Fingerprints can be found on practically any solid surface, including the human body. Analysts classify fingerprints into three categories according to the type of surface on which they are found and whether they are visible or not: Fingerprints on soft surfaces (such as soap, wax, wet paint, fresh caulk, etc.) are likely to be three-dimensional plastic prints; those on hard surfaces are either patent (visible) or latent (invisible) prints. Visible prints are formed when blood, dirt, ink, paint, etc., is transferred from a finger or thumb to a surface. Patent prints can be found on a wide variety of surfaces: smooth or rough, porous (such as paper, cloth or wood) or nonporous (such as metal, glass or plastic).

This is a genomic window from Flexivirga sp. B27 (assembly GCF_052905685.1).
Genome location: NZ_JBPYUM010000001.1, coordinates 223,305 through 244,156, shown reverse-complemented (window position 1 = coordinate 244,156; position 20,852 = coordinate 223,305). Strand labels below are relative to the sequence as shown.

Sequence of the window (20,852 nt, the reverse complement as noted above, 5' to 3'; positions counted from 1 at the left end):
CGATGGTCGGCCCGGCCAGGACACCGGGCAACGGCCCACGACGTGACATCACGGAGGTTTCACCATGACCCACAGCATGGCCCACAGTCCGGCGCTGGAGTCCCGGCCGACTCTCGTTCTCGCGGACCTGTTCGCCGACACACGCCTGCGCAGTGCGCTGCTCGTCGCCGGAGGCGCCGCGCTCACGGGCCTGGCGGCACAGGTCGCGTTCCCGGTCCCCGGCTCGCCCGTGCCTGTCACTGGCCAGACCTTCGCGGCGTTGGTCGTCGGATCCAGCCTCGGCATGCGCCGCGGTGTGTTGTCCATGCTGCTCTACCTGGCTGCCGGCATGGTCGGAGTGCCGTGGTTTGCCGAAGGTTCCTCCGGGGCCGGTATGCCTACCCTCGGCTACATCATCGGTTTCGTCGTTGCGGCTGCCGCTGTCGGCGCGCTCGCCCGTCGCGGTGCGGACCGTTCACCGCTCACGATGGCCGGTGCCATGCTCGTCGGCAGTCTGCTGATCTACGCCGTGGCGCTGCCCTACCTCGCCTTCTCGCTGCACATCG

Latent prints are formed when the body’s natural oils and sweat on the skin are deposited onto another surface. Latent prints can be found on a variety of surfaces; however, they are not readily visible and detection often requires the use of fingerprint powders, chemical reagents or alternate light sources. Generally speaking, the smoother and less porous a surface is, the greater the potential that any latent prints present can be found and developed.